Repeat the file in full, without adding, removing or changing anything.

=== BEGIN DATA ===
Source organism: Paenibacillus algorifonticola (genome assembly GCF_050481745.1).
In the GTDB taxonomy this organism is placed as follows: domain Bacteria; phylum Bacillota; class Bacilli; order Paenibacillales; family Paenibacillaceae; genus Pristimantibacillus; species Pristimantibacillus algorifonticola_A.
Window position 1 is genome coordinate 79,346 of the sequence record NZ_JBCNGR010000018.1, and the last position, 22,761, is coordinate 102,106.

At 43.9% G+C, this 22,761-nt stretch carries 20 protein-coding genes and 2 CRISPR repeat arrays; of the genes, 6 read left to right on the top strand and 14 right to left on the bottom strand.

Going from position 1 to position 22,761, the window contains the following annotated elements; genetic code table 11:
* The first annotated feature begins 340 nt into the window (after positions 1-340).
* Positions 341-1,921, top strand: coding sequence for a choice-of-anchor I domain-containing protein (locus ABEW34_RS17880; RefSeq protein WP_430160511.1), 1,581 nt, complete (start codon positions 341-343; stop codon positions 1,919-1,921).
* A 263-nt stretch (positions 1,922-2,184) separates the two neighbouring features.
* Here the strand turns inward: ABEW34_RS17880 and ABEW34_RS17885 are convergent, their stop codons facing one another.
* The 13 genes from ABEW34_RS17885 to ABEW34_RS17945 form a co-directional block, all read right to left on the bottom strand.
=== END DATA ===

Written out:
Source organism: Paenibacillus algorifonticola (genome assembly GCF_050481745.1).
In the GTDB taxonomy this organism is placed as follows: domain Bacteria; phylum Bacillota; class Bacilli; order Paenibacillales; family Paenibacillaceae; genus Pristimantibacillus; species Pristimantibacillus algorifonticola_A.
Window position 1 is genome coordinate 79,346 of the sequence record NZ_JBCNGR010000018.1, and the last position, 22,761, is coordinate 102,106.

At 43.9% G+C, this 22,761-nt stretch carries 20 protein-coding genes and 2 CRISPR repeat arrays; of the genes, 6 read left to right on the top strand and 14 right to left on the bottom strand.

Going from position 1 to position 22,761, the window contains the following annotated elements; genetic code table 11:
* The first annotated feature begins 340 nt into the window (after positions 1-340).
* Positions 341-1,921, top strand: coding sequence for a choice-of-anchor I domain-containing protein (locus ABEW34_RS17880; RefSeq protein WP_430160511.1), 1,581 nt, complete (start codon positions 341-343; stop codon positions 1,919-1,921).
* A 263-nt stretch (positions 1,922-2,184) separates the two neighbouring features.
* Here the strand turns inward: ABEW34_RS17880 and ABEW34_RS17885 are convergent, their stop codons facing one another.
* The 13 genes from ABEW34_RS17885 to ABEW34_RS17945 form a co-directional block, all read right to left on the bottom strand.